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Walker's Runners

TitleWalker's Runners
Publication TypeBook
Year of Publication2002
AuthorsRayner, Robert
Series TitleSports stories 55
PublisherJ. Lorimer
ISBN Number155028763X (bound)
DescriptorsBullying; Chapter Book; English Language; Health; New Brunswick; School; Sport

Toby feels like a failure because he is repeating fifth grade and because the other children make fun of his weight, but a new teacher at his school, Mr. Walker, believes in Toby and pesters him to join the cross country team. He refuses until his friend Amy has an asthma attack and he gets winded while running for help. Then, he decides that it is time to get in shape. He takes up running and his success at that sport translates to success in other aspects of his life. Robert Rayner, the author of this chapter book, is from Saint George, New Brunswick.


New Brunswick

Age Range


Author Profile: 

Toby Morton is in grade six, and he is overweight. The children in his class tease him and treat him as an outsider. His new teacher, Mr. Walker, shows compassion and patience despite Toby’s low grades and his tendency to disrupt class. When his friend Amy suffers from a serious asthma attack, Toby tries to run for help, but he collapses as he is physically unable to run any further. Although Amy is fine, Toby is spurred by the thought that she may need his help again in the future, and he joins Mr. Walker’s cross-country running team. Though he struggles as a runner, Toby concentrates his efforts, changes his diet, improves his grades, and overcomes a false accusation of cheating during a race. In the end, Toby manages to avoid finishing last in the final race of the year, and he discovers a sense of belonging and social acceptance as a member of his Brunswick Valley School race team.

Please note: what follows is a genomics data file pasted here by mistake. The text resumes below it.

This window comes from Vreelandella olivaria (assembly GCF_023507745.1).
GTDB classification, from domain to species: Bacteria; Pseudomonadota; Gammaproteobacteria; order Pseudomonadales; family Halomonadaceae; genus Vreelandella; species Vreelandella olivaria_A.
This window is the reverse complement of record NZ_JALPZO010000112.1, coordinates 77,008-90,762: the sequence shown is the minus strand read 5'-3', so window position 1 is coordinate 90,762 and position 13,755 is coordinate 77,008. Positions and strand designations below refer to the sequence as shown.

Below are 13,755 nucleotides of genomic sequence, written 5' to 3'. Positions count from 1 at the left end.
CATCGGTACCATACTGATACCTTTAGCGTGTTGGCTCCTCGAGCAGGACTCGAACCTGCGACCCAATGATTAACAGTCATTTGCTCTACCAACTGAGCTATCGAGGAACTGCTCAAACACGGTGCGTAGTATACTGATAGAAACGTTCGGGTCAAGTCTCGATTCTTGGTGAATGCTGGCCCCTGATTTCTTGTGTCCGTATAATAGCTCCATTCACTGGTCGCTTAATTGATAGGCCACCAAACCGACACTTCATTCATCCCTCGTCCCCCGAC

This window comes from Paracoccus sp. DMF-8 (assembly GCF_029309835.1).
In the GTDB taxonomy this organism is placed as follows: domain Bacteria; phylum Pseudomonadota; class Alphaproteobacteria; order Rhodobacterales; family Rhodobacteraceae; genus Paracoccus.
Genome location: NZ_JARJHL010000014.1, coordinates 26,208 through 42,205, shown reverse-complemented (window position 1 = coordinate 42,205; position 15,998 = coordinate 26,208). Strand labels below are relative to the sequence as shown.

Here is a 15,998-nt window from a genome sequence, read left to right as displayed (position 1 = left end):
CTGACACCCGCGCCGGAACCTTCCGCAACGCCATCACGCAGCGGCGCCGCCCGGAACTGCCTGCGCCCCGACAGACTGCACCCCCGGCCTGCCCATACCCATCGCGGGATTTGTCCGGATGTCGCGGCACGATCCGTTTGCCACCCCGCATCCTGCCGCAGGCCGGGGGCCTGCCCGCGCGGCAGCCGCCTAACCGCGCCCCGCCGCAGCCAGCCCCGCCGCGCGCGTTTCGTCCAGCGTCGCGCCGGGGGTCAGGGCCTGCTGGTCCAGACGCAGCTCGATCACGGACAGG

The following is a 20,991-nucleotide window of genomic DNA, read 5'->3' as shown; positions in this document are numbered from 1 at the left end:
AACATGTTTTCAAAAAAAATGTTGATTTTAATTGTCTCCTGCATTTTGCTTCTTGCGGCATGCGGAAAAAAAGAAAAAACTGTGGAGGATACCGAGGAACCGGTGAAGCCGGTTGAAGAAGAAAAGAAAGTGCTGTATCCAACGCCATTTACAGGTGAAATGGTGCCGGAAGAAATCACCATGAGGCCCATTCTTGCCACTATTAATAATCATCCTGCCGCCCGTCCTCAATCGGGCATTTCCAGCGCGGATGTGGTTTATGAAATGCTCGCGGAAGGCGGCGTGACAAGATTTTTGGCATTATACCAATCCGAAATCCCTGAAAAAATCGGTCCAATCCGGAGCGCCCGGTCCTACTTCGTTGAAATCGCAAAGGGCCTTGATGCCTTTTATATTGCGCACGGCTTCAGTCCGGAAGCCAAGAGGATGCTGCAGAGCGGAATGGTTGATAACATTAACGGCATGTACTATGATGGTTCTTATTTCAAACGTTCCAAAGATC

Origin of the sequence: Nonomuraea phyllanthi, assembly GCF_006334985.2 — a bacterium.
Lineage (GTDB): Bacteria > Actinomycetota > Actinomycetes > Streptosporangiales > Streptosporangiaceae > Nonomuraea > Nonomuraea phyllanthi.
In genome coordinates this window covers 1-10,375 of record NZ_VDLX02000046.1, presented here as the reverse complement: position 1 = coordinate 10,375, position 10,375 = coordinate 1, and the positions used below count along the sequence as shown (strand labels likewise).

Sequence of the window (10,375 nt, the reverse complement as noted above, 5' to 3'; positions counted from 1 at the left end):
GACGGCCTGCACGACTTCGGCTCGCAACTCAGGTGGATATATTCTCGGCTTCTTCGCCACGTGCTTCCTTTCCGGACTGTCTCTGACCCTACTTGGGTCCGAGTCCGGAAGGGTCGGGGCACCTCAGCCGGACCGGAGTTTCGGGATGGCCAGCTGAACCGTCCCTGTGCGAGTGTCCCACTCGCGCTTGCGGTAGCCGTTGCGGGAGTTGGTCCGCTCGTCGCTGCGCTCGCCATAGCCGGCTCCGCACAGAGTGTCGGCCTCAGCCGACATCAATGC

“Seeing the teacher on duty looking the other way, Toby slipped into school and made it to the washroom without being challenged. As he entered, he caught a glimpse of himself in the mirror. He looked away quickly, but not quickly enough. He’d seen what he didn’t want to see.
Steeling himself, he looked back.
Well, the hair was alright, blonde, cropped close, and spiky. But his close-set eyes looked sunken and narrow because of the puffiness of the face surrounding them. His mouth, he had to admit, looked pouty, his thin lips drawn down into a permanent sulk.
Then his gaze travelled downward to his body, and stopped.
Yes. He was big, and he hated it, and he was ashamed of it. The sight of his body reflected in the mirror filled him with disgust.
He addressed his reflection: No wonder you don’t have any friends. Who’d want to be friends with a pathetic blob like you?” (20-21).